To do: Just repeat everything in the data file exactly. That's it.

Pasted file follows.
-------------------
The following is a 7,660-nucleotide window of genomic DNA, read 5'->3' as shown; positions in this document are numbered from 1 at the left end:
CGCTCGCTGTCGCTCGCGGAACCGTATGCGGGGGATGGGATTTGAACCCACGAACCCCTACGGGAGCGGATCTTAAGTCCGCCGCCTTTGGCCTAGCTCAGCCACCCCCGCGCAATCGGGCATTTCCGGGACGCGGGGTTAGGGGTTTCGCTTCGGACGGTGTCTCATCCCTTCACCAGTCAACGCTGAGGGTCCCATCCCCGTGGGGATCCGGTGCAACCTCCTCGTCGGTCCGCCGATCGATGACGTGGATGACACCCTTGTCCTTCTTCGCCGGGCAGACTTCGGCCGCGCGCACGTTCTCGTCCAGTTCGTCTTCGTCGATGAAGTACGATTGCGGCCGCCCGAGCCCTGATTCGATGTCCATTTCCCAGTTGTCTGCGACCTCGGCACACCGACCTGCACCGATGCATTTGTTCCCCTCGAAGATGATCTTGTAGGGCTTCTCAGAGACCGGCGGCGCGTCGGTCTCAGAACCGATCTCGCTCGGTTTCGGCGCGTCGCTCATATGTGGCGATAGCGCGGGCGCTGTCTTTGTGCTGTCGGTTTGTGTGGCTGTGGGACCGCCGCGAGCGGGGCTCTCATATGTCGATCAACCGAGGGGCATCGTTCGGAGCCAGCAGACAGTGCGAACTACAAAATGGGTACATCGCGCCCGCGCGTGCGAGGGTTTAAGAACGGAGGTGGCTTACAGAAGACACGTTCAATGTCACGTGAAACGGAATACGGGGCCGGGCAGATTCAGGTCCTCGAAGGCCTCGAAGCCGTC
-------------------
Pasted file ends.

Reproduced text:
The following is a 7,660-nucleotide window of genomic DNA, read 5'->3' as shown; positions in this document are numbered from 1 at the left end:
CGCTCGCTGTCGCTCGCGGAACCGTATGCGGGGGATGGGATTTGAACCCACGAACCCCTACGGGAGCGGATCTTAAGTCCGCCGCCTTTGGCCTAGCTCAGCCACCCCCGCGCAATCGGGCATTTCCGGGACGCGGGGTTAGGGGTTTCGCTTCGGACGGTGTCTCATCCCTTCACCAGTCAACGCTGAGGGTCCCATCCCCGTGGGGATCCGGTGCAACCTCCTCGTCGGTCCGCCGATCGATGACGTGGATGACACCCTTGTCCTTCTTCGCCGGGCAGACTTCGGCCGCGCGCACGTTCTCGTCCAGTTCGTCTTCGTCGATGAAGTACGATTGCGGCCGCCCGAGCCCTGATTCGATGTCCATTTCCCAGTTGTCTGCGACCTCGGCACACCGACCTGCACCGATGCATTTGTTCCCCTCGAAGATGATCTTGTAGGGCTTCTCAGAGACCGGCGGCGCGTCGGTCTCAGAACCGATCTCGCTCGGTTTCGGCGCGTCGCTCATATGTGGCGATAGCGCGGGCGCTGTCTTTGTGCTGTCGGTTTGTGTGGCTGTGGGACCGCCGCGAGCGGGGCTCTCATATGTCGATCAACCGAGGGGCATCGTTCGGAGCCAGCAGACAGTGCGAACTACAAAATGGGTACATCGCGCCCGCGCGTGCGAGGGTTTAAGAACGGAGGTGGCTTACAGAAGACACGTTCAATGTCACGTGAAACGGAATACGGGGCCGGGCAGATTCAGGTCCTCGAAGGCCTCGAAGCCGTC